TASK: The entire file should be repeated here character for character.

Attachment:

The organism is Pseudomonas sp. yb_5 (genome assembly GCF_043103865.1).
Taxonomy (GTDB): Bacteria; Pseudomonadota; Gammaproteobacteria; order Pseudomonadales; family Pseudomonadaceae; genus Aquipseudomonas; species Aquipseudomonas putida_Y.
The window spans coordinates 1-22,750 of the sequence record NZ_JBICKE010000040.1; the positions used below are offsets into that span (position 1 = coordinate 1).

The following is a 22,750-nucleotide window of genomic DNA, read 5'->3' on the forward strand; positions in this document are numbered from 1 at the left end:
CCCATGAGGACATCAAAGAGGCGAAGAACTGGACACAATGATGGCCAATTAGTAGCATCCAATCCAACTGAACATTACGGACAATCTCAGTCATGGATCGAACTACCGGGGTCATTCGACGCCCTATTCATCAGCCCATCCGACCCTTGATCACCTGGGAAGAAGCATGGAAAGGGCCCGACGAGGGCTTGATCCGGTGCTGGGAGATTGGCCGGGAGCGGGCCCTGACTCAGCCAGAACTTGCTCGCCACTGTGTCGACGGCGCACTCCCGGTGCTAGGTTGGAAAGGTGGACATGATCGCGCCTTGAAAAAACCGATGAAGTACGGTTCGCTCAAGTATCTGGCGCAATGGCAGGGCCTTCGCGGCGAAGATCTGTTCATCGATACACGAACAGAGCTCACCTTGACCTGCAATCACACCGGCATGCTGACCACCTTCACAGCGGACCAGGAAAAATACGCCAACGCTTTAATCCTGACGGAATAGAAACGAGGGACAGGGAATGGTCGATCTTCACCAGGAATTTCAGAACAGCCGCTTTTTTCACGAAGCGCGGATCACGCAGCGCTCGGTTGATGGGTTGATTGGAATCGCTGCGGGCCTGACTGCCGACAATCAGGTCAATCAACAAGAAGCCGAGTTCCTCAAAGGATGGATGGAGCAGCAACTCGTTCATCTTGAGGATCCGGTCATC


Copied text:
The organism is Pseudomonas sp. yb_5 (genome assembly GCF_043103865.1).
Taxonomy (GTDB): Bacteria; Pseudomonadota; Gammaproteobacteria; order Pseudomonadales; family Pseudomonadaceae; genus Aquipseudomonas; species Aquipseudomonas putida_Y.
The window spans coordinates 1-22,750 of the sequence record NZ_JBICKE010000040.1; the positions used below are offsets into that span (position 1 = coordinate 1).

The following is a 22,750-nucleotide window of genomic DNA, read 5'->3' on the forward strand; positions in this document are numbered from 1 at the left end:
CCCATGAGGACATCAAAGAGGCGAAGAACTGGACACAATGATGGCCAATTAGTAGCATCCAATCCAACTGAACATTACGGACAATCTCAGTCATGGATCGAACTACCGGGGTCATTCGACGCCCTATTCATCAGCCCATCCGACCCTTGATCACCTGGGAAGAAGCATGGAAAGGGCCCGACGAGGGCTTGATCCGGTGCTGGGAGATTGGCCGGGAGCGGGCCCTGACTCAGCCAGAACTTGCTCGCCACTGTGTCGACGGCGCACTCCCGGTGCTAGGTTGGAAAGGTGGACATGATCGCGCCTTGAAAAAACCGATGAAGTACGGTTCGCTCAAGTATCTGGCGCAATGGCAGGGCCTTCGCGGCGAAGATCTGTTCATCGATACACGAACAGAGCTCACCTTGACCTGCAATCACACCGGCATGCTGACCACCTTCACAGCGGACCAGGAAAAATACGCCAACGCTTTAATCCTGACGGAATAGAAACGAGGGACAGGGAATGGTCGATCTTCACCAGGAATTTCAGAACAGCCGCTTTTTTCACGAAGCGCGGATCACGCAGCGCTCGGTTGATGGGTTGATTGGAATCGCTGCGGGCCTGACTGCCGACAATCAGGTCAATCAACAAGAAGCCGAGTTCCTCAAAGGATGGATGGAGCAGCAACTCGTTCATCTTGAGGATCCGGTCATC